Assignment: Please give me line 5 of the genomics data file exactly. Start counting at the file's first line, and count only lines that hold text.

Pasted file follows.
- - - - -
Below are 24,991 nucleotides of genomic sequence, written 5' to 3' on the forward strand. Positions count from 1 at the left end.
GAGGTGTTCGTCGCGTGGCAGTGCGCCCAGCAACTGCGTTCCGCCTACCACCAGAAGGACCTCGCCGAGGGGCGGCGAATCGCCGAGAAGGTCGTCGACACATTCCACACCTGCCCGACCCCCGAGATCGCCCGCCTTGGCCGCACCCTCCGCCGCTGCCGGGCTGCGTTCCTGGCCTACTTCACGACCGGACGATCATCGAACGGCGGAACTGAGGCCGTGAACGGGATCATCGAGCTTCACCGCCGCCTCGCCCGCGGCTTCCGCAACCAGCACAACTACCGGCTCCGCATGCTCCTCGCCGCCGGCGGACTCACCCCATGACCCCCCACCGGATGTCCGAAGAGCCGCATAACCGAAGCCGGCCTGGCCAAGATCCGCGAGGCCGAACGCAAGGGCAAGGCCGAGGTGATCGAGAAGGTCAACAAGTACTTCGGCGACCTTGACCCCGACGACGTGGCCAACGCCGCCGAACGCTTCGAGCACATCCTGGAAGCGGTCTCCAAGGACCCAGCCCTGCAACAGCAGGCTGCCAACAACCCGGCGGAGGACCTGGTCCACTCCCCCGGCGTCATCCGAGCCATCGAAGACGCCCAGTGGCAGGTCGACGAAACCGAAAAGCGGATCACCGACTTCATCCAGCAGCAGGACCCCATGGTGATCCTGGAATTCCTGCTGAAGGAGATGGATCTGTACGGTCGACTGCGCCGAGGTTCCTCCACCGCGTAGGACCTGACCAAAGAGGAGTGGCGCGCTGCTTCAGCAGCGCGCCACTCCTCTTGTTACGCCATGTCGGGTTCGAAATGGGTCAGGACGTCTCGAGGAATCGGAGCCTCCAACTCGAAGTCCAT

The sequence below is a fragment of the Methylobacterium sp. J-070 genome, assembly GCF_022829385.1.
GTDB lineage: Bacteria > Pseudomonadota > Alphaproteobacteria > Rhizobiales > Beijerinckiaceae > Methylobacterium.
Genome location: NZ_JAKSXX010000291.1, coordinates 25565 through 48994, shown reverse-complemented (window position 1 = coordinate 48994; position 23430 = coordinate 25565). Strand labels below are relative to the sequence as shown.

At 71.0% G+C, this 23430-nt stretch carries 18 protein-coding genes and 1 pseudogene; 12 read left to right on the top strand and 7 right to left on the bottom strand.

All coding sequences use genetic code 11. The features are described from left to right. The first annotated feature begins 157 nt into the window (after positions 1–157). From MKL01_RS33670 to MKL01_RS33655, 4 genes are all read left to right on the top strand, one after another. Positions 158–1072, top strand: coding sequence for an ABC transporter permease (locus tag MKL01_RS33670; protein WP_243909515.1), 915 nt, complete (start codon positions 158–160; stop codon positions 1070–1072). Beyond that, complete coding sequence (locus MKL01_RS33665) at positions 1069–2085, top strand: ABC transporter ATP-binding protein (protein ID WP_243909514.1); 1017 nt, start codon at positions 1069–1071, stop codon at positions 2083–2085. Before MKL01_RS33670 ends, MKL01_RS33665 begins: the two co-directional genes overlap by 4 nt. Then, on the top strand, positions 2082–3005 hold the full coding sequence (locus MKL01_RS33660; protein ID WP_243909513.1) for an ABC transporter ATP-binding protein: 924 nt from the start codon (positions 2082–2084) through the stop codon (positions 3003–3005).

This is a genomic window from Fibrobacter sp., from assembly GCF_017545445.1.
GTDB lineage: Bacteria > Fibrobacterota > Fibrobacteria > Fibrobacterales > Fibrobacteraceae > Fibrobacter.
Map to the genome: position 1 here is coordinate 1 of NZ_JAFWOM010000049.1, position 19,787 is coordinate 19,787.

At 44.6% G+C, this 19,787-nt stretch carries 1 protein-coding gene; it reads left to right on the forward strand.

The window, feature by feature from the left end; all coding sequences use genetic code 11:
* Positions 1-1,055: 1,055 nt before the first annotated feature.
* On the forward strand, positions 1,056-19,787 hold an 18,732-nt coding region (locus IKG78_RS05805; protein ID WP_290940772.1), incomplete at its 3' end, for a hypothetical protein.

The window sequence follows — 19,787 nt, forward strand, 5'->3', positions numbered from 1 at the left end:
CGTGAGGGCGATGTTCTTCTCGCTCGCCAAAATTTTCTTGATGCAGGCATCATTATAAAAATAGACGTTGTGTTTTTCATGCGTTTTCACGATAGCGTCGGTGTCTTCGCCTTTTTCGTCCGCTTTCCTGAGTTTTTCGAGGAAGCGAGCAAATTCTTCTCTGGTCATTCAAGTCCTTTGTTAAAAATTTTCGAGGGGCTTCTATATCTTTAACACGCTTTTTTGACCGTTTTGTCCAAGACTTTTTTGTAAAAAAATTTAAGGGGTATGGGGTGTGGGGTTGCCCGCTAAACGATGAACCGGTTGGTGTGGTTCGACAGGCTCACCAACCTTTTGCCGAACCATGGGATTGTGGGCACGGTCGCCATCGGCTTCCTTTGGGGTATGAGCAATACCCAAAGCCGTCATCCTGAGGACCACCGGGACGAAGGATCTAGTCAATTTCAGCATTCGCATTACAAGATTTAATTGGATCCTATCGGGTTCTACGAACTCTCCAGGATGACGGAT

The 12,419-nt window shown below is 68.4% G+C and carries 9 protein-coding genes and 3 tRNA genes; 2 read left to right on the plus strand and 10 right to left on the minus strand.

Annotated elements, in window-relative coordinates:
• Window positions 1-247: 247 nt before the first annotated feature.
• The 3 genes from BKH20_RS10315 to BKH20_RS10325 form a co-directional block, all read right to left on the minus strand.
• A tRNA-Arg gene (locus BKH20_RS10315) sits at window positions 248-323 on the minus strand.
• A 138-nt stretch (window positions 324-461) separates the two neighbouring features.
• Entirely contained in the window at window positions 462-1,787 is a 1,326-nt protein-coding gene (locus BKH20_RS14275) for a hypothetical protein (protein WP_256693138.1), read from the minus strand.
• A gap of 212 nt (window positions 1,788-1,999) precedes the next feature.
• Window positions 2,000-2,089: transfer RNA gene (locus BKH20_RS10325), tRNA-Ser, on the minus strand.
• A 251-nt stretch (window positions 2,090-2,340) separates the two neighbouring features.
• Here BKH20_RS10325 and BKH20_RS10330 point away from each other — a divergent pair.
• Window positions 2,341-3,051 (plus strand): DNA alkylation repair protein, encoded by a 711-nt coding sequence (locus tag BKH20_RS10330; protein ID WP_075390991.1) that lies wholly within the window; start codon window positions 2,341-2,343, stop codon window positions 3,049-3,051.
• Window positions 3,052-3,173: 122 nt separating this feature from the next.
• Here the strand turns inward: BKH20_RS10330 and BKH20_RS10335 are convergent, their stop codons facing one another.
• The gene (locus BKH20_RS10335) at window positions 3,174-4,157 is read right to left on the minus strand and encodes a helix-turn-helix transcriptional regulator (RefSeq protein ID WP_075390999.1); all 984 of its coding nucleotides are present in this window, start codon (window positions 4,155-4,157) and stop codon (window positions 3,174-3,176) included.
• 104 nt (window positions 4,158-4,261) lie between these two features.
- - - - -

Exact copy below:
Genome location: NZ_JAKSXX010000291.1, coordinates 25565 through 48994, shown reverse-complemented (window position 1 = coordinate 48994; position 23430 = coordinate 25565). Strand labels below are relative to the sequence as shown.